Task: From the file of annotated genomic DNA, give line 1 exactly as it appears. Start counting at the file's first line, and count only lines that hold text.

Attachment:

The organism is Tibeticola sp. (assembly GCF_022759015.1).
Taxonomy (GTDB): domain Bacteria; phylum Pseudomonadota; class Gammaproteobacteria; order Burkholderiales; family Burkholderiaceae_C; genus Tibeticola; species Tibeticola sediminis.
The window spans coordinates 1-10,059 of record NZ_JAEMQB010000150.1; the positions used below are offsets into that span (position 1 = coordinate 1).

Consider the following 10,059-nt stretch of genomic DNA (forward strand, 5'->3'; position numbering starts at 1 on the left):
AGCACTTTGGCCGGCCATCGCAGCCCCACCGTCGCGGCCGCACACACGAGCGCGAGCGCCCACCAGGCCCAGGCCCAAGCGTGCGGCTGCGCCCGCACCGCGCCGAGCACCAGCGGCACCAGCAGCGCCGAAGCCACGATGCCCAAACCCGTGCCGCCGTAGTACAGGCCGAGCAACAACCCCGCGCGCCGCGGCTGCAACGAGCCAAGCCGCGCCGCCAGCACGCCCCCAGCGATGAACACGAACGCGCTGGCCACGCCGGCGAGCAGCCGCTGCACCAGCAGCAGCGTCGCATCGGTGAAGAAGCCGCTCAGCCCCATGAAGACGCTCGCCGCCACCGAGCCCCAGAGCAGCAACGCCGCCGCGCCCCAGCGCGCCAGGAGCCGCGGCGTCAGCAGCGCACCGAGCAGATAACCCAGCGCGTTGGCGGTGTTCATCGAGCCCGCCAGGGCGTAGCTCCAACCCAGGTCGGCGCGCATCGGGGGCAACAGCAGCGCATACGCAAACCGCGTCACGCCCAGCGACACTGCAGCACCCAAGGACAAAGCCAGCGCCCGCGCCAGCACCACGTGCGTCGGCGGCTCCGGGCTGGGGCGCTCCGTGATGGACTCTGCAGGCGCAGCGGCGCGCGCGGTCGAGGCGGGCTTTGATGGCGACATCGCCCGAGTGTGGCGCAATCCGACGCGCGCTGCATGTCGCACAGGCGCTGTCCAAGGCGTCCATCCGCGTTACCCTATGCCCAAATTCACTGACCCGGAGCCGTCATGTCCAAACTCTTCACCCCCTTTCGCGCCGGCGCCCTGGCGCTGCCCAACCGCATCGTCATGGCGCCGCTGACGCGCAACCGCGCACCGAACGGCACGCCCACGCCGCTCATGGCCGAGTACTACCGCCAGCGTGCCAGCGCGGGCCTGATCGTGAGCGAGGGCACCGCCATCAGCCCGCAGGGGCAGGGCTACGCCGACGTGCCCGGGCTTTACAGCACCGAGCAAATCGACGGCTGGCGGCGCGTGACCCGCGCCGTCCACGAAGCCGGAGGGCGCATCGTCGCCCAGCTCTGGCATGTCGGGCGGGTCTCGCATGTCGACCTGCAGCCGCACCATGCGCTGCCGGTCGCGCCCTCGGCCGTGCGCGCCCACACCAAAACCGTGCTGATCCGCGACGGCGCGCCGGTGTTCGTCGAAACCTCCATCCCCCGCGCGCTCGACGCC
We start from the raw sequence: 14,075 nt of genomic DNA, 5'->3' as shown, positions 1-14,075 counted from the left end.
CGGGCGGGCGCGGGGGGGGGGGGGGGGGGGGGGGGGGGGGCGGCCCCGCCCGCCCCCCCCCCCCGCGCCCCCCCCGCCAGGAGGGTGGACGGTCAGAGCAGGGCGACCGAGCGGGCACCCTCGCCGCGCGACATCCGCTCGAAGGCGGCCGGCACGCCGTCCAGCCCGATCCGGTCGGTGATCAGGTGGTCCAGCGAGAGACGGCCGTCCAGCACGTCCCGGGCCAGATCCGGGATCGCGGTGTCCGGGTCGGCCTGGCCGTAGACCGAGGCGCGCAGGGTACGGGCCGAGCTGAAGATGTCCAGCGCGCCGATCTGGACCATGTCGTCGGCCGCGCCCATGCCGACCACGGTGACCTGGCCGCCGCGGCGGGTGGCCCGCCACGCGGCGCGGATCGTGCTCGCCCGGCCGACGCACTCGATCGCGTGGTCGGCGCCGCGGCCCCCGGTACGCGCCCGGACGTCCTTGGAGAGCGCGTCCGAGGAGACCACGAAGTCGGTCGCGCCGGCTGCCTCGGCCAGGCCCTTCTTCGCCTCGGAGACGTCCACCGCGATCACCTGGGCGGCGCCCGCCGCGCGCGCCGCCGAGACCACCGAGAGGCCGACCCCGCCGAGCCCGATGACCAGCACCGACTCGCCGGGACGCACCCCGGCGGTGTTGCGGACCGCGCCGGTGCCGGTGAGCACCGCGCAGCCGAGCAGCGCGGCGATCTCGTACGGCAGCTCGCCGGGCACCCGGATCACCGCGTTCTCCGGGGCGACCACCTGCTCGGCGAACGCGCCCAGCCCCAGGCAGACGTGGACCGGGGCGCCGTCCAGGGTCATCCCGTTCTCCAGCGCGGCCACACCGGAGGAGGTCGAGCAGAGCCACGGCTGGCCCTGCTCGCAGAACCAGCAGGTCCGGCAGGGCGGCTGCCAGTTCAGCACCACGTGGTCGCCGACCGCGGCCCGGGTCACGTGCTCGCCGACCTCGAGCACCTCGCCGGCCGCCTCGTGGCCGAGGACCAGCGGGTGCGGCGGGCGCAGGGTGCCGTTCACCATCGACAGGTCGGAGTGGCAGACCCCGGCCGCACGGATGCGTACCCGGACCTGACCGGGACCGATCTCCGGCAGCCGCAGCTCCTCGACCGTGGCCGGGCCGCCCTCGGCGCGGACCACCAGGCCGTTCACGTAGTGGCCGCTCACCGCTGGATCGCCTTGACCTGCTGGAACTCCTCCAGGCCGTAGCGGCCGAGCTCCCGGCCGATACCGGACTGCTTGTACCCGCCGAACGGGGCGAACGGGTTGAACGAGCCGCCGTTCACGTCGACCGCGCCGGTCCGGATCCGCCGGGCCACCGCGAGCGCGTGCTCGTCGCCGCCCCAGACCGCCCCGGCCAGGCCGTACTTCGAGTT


The organism is Tibeticola sp. (assembly GCF_022759015.1).